Trekking to Choquequirao: the last Inca stronghold – Condor Travel


Trekking to Choquequirao: the last Inca stronghold

14 Tue, 2017

Known as “The Cradle of Gold”, Choquequirao was the last stronghold of Inca resistance and is considered by some as the “true lost city of the Incas”. This spectacular trek takes its visitors back in time, transforming their view on everything.

The ruins

Perched on top of a headland, at an elevation of around 10,000 feet (3,100 meters) above sea level and with the Vilcabamba Mountains as backdrop, this huge archaeological complex truly competes with the impressive Machu Picchu. Many even prefer it, as it is possible to enjoy it in relative or even absolute solitude.

The archaeological complex covers an extensive area, but it has only been half uncovered, still hiding many secrets, which makes the experience that much more mystic. The former homes of the noble can be observed on the rims atop the main section, looking out on the common people’s houses, as well as storages and other constructions.

The trek

As it has no road access, Choquequirao is still free of massive tourism, but it is necessary to walk there. The good part is that the way itself is outstandingly beautiful. It is a great alternative to the classic Inca Trail to Machu Picchu, much less crowded, while also spectacular. While there are different route options, ranging between 4 and 9 days, the most common way to get there is through a four-day trek, starting at the town of Cachora.

This trek is an adventure, truly challenging hikers, both physically and mentally. The route goes down about 4,900 feet (1,500 meters) into the canyon carved by the Apurímac River and then goes back up around 5,900 feet (1,800 meters) on the other side, heading to the Choquequirao complex. So it is recommendable to have some basic trekking experience and allow a few days in Cusco to get acclimated, before starting the trek.

The route is as challenging as it is rewarding. Hikers find undisturbed nature and breathtaking scenery as they wind through some of the most beautiful parts of the Peruvian Andes. Stunning snowcapped mountains and watching the sun rise over the mountains are the perfect prelude to the arrival in Choquequirao. And that thrilling moment when travellers reach one of the greatests Inca bastions is something that gets forever imprinted in their memory. So, in the end, the endeavor is all worth it!!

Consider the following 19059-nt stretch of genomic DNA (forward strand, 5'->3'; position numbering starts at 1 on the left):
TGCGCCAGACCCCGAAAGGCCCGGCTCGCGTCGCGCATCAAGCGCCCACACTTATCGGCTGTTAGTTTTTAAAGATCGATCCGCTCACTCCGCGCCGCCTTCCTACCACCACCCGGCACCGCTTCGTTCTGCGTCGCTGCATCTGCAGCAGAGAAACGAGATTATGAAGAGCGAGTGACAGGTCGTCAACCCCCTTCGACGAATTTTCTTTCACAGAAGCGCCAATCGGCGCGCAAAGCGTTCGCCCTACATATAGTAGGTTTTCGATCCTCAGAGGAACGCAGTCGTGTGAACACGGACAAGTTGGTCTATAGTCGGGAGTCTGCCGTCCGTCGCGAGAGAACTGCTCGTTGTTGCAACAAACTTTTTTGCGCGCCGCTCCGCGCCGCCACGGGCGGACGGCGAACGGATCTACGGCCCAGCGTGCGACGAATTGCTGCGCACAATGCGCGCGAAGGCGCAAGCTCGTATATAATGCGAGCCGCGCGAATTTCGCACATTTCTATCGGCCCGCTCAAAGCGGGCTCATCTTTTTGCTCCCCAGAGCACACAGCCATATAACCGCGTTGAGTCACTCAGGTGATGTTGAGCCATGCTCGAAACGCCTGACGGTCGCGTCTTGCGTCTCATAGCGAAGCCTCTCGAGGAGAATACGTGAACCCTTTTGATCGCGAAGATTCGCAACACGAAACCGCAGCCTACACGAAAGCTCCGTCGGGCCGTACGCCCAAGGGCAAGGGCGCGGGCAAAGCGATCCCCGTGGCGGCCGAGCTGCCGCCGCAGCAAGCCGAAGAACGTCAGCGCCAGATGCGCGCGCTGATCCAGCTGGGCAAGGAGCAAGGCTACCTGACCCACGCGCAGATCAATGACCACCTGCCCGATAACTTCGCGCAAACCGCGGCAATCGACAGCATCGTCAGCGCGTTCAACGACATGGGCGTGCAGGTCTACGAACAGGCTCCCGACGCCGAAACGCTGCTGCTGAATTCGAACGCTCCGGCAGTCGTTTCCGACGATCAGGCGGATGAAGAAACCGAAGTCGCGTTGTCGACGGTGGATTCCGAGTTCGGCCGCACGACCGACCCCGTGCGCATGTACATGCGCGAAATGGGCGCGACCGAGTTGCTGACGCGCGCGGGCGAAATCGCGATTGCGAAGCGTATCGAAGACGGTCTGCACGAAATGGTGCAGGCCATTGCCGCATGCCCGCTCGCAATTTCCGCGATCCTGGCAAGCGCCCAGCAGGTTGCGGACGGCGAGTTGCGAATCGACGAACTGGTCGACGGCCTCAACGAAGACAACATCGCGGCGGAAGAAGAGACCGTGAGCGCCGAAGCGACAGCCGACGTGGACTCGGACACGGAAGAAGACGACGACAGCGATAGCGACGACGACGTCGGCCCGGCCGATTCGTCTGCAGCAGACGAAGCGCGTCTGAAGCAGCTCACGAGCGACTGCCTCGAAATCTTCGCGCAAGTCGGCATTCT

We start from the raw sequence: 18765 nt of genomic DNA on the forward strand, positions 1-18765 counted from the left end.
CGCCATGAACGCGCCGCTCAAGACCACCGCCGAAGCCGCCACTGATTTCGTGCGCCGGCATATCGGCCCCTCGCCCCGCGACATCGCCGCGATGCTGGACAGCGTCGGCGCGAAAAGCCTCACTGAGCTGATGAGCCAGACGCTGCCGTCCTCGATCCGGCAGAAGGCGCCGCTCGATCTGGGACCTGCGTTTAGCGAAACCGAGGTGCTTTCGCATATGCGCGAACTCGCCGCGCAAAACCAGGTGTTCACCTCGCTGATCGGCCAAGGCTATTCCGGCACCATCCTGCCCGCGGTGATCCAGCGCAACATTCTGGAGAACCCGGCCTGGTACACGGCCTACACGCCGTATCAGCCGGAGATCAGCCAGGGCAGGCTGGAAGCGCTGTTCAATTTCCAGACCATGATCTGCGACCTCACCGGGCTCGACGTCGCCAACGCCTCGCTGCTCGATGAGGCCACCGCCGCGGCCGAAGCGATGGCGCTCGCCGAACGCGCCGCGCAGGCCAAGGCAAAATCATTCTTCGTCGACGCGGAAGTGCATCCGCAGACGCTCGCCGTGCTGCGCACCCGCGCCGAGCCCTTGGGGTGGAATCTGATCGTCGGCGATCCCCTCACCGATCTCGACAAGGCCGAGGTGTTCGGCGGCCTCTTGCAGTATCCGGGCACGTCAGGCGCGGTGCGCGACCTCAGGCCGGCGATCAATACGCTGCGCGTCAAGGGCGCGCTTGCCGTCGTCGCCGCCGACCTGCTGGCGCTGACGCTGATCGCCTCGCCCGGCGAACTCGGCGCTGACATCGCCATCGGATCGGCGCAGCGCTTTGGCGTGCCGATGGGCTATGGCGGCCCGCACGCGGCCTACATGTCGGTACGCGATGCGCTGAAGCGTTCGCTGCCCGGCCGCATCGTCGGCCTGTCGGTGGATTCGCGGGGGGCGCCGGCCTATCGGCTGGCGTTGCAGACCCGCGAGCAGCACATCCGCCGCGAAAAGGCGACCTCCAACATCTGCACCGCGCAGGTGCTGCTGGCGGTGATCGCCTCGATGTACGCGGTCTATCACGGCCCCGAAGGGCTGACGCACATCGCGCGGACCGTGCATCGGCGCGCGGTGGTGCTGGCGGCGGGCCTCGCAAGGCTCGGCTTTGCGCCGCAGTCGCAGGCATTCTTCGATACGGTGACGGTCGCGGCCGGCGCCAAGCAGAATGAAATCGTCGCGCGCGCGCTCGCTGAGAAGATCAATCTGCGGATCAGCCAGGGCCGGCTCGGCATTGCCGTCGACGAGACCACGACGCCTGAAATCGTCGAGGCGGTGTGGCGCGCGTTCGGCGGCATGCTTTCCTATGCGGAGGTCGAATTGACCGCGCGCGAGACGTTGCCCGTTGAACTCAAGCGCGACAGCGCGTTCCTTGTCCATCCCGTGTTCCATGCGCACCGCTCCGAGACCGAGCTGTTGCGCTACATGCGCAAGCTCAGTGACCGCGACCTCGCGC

Some more experienced hikers also choose the longer, nine-day trek, including both Choquequirao and Machu Pichu.


Choquequirao topped the “Best in Travel 2017” list by Lonely Planet:

National Geographic also ranked it among the “20 Best Trips 2015”:

Touristic services

We believe that in order to provide the best experience to travelers, it is important to have all the fronts covered. Our operations team takes care of everything so that passengers can simply walk and enjoy. Having said that, it is important to stretch out that this route is also generally well set-up, with well-maintained campsites and small shops along the trail where to get a snack from to calm that particular craving.

Tips for the Choquequirao trek

  • It is important to be in a fairly good physical condition and have some trekking training.
  • Good hiking shoes are a must. Trekking socks and walking poles are also a good idea. Temperatures can vary radically, so packing accordingly is advisable. Sunscreen, sunglasses and hat are also a must.
  • Allowing some time for acclimation and staying well hydrated is essential for avoiding altitude sickness.

The basic four-day trek

Passengers are driven to the community of Cachora, where the trek starts. From there, the trail goes up to the first mountain pass and then descents to the campsite at Playa Rosalina. The second day has an early start, avoiding the midday heat, going up again to the village of Santa Rosa and continuing to Marampata, where incredible terraced hillsides can be spotted, finally arriving at the gate of Choquequirao. The third day allows some time for exploring the ruins, after which the group heads back up to Playa Rosalina. On the forth day a 19 kilometer ascend to Cachora seals the challenge. Passengers are then driven back to Cuzco. More details: